The settlement covers all U.S. corn producers, grain handling facilities and ethanol plants who sold corn priced after Sept. 15, 2013.
Certified in 2016 in Kansas federal court, the nationwide suit alleged Syngenta sold two genetically modified strains of corn to U.S. farmers before they were approved by China.
As a result, the suit alleges, China stopped importing U.S. corn in November 2013, and the price of corn plummeted.
"We are very pleased with this outcome. America's corn farmers and related businesses were hurt economically and this settlement will provide fair compensation for their damages. It is an equitable result for all involved," said the four lead attorneys in the case.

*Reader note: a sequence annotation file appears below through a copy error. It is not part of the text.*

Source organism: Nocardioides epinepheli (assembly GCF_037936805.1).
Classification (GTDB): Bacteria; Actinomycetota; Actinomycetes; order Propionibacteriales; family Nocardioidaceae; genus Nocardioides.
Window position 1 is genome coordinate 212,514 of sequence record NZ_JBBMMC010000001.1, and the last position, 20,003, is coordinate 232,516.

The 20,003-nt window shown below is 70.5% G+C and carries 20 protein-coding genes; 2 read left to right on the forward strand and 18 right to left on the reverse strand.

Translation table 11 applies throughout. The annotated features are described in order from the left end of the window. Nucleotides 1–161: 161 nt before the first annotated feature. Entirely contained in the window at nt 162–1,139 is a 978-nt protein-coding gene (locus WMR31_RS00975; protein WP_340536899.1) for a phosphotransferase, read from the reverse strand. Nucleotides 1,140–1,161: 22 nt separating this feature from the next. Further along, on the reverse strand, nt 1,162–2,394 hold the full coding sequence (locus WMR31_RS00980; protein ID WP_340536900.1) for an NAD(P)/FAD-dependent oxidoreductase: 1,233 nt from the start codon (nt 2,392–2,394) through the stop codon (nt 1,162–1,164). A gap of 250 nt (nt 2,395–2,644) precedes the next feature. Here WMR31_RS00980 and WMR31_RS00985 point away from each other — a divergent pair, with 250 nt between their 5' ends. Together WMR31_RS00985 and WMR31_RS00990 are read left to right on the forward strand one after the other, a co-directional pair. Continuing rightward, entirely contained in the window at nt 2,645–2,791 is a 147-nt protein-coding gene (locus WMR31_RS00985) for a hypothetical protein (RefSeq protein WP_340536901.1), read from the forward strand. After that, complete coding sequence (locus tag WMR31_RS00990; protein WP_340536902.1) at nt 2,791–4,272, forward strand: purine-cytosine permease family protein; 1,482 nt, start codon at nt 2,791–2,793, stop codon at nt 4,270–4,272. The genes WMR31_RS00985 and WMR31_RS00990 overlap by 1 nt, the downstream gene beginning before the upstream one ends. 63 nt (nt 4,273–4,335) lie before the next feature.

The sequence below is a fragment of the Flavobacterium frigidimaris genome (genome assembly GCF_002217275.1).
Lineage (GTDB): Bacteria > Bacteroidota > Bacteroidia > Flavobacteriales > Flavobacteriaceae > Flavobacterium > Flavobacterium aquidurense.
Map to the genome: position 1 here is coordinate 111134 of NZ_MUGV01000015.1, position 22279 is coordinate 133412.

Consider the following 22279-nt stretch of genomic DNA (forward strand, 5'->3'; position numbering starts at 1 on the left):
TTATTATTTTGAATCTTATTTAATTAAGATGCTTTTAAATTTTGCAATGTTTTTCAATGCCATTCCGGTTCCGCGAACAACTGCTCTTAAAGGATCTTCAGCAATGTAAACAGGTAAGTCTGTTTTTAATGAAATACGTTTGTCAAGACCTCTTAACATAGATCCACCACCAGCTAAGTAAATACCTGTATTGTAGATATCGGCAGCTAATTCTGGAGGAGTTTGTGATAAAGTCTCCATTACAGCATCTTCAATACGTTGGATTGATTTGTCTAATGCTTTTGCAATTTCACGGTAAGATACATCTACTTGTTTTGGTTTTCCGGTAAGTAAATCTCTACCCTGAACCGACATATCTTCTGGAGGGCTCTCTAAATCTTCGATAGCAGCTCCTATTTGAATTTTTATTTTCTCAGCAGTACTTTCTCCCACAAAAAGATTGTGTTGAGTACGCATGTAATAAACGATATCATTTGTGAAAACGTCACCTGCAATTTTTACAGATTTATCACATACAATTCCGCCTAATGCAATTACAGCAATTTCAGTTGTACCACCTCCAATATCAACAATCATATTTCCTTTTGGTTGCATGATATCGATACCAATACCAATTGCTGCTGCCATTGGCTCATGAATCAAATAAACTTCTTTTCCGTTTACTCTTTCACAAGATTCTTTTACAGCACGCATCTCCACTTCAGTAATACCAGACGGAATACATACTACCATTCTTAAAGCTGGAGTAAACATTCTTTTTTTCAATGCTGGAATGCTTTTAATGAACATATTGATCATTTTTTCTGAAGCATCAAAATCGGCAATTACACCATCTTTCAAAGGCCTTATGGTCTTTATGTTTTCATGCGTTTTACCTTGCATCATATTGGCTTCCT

A motion for preliminary approval has been filed but the settlement must be approved by U.S. District Judge John W. Lungstrum, District of Kansas.
If preliminarily approved, the settlement terms and claims process information will be set forth in notices mailed to class members and published in various media outlets across the country, as well as in a settlement website.
Members of the class then will have a period of time to submit a claim form, opt out of the settlement, or object to the terms of the agreement.
Judge Lungstrum then will decide on whether to finally approve the $1.51 billion settlement. If the settlement is ultimately approved, it is anticipated that funds could be distributed to class members in the first half of 2019.
Eight state class action lawsuits were also certified in the multi-district litigation. In June 2017, a Kansas jury returned a $217.7 million verdict in favor of the Kansas grown growers.